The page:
February 14th, 2005

exorcist eyes

positive image of gay teenagers

Praise for novel that presents positive image of gay teenagers

Steven Morris
Saturday February 12, 2005
The Guardian

In the bad old days there was no fiction for gay teenagers; more recently gay characters in books for young adults have tended to be victims or outsiders.
But in what is being heralded as a breakthrough by activists and the gay press, a teenagers' novel has been released by a major publisher in which a gay couple's sexuality is incidental.

Boy Meets Boy by the American author David Levithan has a cult following in the US, though it has been banned by some conservative schools.

In Britain Harper Collins has distributed 200,000 postcards advertising the book to almost 1,000 schools, the biggest drive of its kind.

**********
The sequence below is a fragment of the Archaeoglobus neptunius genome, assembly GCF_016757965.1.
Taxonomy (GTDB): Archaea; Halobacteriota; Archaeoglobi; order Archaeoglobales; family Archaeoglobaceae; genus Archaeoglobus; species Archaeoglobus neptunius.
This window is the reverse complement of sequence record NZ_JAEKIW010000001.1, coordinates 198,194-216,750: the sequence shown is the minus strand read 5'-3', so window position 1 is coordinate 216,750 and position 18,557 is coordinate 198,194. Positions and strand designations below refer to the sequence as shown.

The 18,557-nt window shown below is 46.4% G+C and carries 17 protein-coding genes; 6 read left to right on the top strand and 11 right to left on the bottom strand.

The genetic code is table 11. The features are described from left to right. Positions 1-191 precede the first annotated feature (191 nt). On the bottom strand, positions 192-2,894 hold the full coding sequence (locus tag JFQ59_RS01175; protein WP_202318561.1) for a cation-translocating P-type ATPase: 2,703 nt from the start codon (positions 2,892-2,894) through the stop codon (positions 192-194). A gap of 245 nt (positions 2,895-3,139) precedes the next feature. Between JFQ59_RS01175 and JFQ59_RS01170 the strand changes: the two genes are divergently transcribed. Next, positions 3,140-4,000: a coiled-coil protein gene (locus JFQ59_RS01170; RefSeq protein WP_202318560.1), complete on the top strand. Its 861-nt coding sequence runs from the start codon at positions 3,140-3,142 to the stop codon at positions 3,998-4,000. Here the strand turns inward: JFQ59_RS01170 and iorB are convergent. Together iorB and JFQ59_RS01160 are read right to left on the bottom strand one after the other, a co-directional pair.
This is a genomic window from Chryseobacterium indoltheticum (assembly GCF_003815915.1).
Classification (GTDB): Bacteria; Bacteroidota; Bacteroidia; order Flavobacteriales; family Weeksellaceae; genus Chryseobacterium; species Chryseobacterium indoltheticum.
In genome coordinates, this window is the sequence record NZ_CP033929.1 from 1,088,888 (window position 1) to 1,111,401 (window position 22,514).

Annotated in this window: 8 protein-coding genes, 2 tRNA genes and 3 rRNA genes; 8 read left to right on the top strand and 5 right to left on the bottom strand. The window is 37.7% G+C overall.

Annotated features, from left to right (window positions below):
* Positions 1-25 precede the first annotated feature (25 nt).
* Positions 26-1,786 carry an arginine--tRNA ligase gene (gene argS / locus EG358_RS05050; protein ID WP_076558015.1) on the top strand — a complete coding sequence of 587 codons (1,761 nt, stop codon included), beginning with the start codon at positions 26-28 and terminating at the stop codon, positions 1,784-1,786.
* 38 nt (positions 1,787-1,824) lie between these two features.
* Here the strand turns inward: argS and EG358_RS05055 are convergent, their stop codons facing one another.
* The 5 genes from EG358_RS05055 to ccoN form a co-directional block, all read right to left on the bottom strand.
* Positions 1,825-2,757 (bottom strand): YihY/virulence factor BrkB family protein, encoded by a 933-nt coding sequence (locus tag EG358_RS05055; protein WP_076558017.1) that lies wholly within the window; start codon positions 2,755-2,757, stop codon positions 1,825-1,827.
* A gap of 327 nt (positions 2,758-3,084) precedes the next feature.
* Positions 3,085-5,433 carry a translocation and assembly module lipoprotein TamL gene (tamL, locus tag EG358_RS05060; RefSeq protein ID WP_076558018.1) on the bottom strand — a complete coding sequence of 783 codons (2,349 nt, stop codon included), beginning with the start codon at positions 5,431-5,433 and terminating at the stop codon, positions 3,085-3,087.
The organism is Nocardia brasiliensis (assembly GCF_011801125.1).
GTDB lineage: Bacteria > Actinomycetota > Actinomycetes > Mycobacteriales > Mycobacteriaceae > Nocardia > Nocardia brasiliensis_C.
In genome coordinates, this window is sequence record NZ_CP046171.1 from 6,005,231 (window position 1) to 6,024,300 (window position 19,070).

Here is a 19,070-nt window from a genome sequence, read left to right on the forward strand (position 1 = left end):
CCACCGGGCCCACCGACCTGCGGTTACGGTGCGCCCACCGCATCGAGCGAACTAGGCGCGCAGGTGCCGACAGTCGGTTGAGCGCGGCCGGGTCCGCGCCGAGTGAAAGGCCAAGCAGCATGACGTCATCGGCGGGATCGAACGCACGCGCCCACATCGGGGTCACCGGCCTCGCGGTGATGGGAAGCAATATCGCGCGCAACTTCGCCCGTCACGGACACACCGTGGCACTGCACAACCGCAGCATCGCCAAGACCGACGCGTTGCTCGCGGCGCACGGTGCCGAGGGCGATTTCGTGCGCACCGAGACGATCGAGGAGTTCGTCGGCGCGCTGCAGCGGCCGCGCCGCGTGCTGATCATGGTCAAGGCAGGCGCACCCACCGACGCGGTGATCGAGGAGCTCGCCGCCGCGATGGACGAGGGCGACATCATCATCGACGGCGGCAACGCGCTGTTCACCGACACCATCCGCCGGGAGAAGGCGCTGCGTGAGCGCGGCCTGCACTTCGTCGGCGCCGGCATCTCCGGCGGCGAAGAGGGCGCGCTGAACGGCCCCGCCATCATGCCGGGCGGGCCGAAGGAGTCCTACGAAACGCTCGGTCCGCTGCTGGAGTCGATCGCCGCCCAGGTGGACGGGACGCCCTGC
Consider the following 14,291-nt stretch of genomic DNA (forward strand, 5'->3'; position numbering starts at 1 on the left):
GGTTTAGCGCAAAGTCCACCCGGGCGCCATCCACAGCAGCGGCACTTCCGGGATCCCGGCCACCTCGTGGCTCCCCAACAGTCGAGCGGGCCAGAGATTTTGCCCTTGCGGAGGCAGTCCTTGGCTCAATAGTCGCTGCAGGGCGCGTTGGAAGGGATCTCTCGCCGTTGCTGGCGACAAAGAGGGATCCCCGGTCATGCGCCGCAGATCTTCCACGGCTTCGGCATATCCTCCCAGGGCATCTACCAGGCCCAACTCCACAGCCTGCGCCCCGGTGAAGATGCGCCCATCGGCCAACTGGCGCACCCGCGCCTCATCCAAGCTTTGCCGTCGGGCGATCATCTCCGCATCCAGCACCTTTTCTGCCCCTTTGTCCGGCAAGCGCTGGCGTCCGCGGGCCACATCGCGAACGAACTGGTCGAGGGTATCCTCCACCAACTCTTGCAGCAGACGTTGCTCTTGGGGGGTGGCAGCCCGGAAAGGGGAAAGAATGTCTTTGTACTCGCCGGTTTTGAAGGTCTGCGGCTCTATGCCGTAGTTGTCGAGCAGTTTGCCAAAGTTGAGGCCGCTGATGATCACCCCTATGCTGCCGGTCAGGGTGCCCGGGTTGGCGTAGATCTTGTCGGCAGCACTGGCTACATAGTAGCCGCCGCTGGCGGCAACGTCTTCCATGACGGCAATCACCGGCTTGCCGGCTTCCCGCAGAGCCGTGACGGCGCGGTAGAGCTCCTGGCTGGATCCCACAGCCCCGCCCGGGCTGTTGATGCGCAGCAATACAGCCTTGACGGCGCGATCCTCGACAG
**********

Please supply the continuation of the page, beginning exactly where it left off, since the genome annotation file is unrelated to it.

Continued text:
Sue Sanders, co-chair of Schools Out! - which campaigns for gay equality in education - is enthusiastic about the book, saying: "... It's probably the first romance that is set in a non-homophobic environment, which makes a refreshing change."

Joseph Galliano, the deputy editor of Gay Times, is also a fan who believes the book is a breakthrough and ends his review in the forthcoming edition of Gay Times with the words: "Vive la révolution".

In the book, Paul falls for a fellow pupil at their high school. His object of desire is a boy, Noah, and nobody sees this as odd.

"There isn't really a gay scene or straight scene in our town," Paul says, "And whether your heart is strictly ballroom or bluegrass punk, the dance floors are open to whatever you have to offer."

Another striking character is Infinite Darlene, a cross-dresser who is also the star quarterback of the school football team. Again he is accepted by all.

The cynics may say this is not an America they recognise, but Levithan is not bothered. "Up until now gay characters have always been tinged by misery," he said, "I wanted to write a story to counterbalance that."